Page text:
Our local efforts might be small at the global scale, but its impact on our living population is large. We should be humbled with the accolades and awards given by the world for the little efforts that we put but should be proud that it is reaching strong message to wider global scale. The awards also remind ourselves to be mindful of what we are actually planning and doing because, during each award session, our leaders give a lot of emphasis on what we are doing in the forefront of conservation and sustainability. For a small nation with even smaller population, a well-planned development can have a lasting impact than taking blind shorter steps to obtain easy recognition and early benefit for obtaining political mileage. In the next half-century, it will be even more proud for our children to have few naturally flowing rivers without being dammed, protected areas well secured without roads crisscrossing multiple times, rural settings undisturbed but well furnished with basic amenities, towns well-built with a perfect blend of traditional and innovative designs, our roads meandering through the green woods without scars of degradation, and most importantly the generation than be benefited immensely from the tourists who visit Bhutan with genuine sense of belief that Happiness is a Place. It will be a beautiful prize for our future leaders and citizens that we are yet to come.

Monday, 5 March 2018

Experiencing the Real Cold of Germany

This is my second winter in Germany and from the experience from last year, I was expecting the snow to fall by mid-February. However, we were experiencing an icy cold breeze, much colder than last year, but there was no sign of snowfall; the rivers and ponds were not frozen despite the cold. Rather it was drizzling when January came to an end, it was like spring has come. But I was wrong. The real European winter was not something which I experienced last year, but this year. The temperature plummeted below -5 degree Celsius most of the time and when I woke up in the morning on 27th February, to my pleasant surprise, there was a thick blanket of snow, and still falling. Little did I knew that it would continue for 3 consecutive days, to make the winter in Greifswald the coldest in recent years. One day I checked the temperature and it was negative 12 Degree Celcius during the day, something which I didn't experience even at the snow-clad mountain at the elevation of 4900 masl. 
The white carpet. 

Today is 5th March and despite not having snowfall for last 4 days, the footpaths are still remaining white. The spray of salty sands are hardly able to melt them but each passing night, it gets more frozen. The real cold of Germany is here. Even during the day, it gives such a chill through our spine while walking on the streets. If not of the insulated homes furnished with the continuous supply of heat, uninterrupted flow of water and undisturbed electricity, it will be real hellish cold here. 
It is also reported that Rome had snowfall after six years, and in Brussels, the homeless were detained if they are not sheltered well to protect from sub-zero temperature. In England, motorists were trapped, flights and trains cancelled as snow ramped up and over 50 deaths were linked to the cold conditions sweeping along the continent. The weather nicknamed "beast from the east" has indeed hit the whole of Europe, bringing snow and strong winds with further chill factor. Probably this winter will remain one of the coldest winters that I will experience in my life.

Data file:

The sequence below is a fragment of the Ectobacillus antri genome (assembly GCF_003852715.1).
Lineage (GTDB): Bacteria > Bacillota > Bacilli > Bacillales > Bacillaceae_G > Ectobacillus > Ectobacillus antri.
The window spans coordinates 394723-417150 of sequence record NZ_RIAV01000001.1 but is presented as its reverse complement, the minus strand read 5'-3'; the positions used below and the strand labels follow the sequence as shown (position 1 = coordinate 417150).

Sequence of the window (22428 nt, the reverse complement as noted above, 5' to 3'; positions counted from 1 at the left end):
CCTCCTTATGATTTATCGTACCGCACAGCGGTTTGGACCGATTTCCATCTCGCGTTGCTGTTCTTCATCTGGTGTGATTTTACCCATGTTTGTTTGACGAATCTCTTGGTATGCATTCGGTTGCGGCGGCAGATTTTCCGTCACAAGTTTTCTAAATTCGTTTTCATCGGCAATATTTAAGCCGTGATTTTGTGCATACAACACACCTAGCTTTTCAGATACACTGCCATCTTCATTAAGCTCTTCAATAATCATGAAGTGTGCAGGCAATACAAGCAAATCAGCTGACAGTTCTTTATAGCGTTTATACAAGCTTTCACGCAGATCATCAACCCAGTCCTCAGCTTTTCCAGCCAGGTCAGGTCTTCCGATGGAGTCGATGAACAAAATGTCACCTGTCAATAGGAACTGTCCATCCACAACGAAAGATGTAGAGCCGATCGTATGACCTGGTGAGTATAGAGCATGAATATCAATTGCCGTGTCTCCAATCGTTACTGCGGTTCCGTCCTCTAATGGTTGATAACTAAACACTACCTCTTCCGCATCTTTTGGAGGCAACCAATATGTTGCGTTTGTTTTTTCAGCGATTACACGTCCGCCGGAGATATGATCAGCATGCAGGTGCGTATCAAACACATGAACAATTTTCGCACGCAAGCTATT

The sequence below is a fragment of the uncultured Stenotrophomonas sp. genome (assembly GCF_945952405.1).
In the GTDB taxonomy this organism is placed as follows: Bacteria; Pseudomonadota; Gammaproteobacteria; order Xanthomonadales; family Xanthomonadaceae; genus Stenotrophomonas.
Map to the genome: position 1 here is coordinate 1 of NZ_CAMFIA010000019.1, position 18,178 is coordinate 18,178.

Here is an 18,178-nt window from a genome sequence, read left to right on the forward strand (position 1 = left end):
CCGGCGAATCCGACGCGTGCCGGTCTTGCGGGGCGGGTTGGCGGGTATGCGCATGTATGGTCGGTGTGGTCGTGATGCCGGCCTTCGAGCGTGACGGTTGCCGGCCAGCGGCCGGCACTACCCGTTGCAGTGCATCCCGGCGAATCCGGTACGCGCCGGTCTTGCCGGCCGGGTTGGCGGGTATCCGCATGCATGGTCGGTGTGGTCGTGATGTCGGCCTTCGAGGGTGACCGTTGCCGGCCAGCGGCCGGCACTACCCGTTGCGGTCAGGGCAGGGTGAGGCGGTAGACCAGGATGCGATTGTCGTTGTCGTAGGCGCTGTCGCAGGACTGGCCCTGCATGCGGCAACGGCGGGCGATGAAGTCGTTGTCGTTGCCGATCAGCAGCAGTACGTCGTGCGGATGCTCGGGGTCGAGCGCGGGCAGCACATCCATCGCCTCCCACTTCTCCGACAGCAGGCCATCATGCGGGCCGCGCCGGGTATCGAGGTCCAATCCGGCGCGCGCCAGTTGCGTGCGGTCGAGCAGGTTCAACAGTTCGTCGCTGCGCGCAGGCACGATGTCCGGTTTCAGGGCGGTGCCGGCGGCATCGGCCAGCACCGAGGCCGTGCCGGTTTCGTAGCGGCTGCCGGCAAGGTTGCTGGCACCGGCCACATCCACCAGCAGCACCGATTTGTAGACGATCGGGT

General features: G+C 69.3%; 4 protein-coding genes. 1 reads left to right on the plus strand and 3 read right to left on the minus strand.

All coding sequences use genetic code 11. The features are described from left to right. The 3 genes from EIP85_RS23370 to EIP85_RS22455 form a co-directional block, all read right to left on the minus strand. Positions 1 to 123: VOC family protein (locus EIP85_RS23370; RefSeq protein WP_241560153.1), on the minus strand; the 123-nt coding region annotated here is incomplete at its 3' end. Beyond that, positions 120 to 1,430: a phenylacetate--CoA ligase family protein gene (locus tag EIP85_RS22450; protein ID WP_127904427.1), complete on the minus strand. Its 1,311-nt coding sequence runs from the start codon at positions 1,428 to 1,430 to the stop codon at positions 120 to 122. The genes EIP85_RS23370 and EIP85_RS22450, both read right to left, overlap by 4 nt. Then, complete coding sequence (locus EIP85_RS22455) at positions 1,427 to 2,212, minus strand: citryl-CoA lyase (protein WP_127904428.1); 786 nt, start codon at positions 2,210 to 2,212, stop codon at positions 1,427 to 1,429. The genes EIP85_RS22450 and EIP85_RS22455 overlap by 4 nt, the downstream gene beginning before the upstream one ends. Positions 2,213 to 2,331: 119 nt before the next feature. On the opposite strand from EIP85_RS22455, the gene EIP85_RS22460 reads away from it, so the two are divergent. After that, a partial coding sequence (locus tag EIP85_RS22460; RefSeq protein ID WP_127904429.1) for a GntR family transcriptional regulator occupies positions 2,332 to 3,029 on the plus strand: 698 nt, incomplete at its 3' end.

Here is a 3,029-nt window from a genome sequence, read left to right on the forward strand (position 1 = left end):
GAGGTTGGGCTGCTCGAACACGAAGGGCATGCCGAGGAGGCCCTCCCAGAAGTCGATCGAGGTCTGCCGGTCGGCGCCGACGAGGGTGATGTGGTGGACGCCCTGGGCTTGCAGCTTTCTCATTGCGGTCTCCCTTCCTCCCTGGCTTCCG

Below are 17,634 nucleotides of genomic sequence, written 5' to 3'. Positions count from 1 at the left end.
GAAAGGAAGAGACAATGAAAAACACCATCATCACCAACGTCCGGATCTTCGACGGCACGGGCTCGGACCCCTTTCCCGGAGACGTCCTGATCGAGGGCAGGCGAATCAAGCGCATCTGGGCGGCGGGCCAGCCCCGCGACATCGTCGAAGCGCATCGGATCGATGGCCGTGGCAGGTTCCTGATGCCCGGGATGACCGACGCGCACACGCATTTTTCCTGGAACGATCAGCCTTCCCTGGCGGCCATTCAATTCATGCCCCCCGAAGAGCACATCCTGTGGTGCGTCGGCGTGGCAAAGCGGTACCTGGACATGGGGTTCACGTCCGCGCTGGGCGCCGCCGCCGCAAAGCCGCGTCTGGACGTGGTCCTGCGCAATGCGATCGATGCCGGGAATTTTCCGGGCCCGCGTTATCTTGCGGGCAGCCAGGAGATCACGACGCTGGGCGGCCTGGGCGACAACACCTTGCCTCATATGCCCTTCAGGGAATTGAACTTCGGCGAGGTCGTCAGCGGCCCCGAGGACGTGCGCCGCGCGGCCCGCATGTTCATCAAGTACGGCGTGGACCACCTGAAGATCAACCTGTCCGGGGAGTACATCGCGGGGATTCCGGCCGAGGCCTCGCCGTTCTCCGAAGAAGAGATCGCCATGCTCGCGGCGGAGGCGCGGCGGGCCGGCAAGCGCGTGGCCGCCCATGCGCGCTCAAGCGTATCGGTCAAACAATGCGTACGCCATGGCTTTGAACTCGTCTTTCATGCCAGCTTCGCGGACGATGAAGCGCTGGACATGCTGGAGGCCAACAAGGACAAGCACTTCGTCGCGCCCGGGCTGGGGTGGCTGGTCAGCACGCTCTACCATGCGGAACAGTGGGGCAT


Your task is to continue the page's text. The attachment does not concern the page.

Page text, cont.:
Greifswald city covered in snow
On, the contrary, it is reported that the North Pole is warmer than Europe at this stage and climate scientists attribute such situations to anthropogenic climate change. It was reported that For the month of February, most of the inner Arctic was more than 5°C warmer than the 2004-2013 average, which means there will be more melting of arctic ices than usual, thus disrupting the ecosystem in the north pole. It is also an indication that global warming has now eroded the poles and there is limited time to act to reverse it. In the case of Bhutan, rapid receding of snowline was often mentioned by the regular yak herders, and for this year, my parents at home are complaining that it didn't snow. The symptoms of climate change are now severe and once which people considered anomalies to not have regular snow are now getting normal. 
Ice skating on the frozen pond. 
The pond near my hostel is also frozen and this indeed provided me with the chance to experience ice skating, something which I didn't experience last year. It was fun trying to balance on the skating shoe but it was painful to have numerous fall on the hardened ice. A good balancing power and concentrated composure is the key to successful skating, and I am glad I could get into that composure after few trials and errors. However, such an experience might be also my last experience since ice skating is not common in Bhutan, despite having Himalayas full of ice. On the other hand, with such erratic changes in weather pattern caused by global warming effects, irreversible climate change impacts won't let the younger generation in Europe have ice skating experiences on natural ice as we are doing today. With the human racing towards the global edge with greed, it calls for balance and composure to save our earth from anthropogenic climate change. The time is now to take urgent action against climate change and its impacts and meet Sustainable Development Goal 13.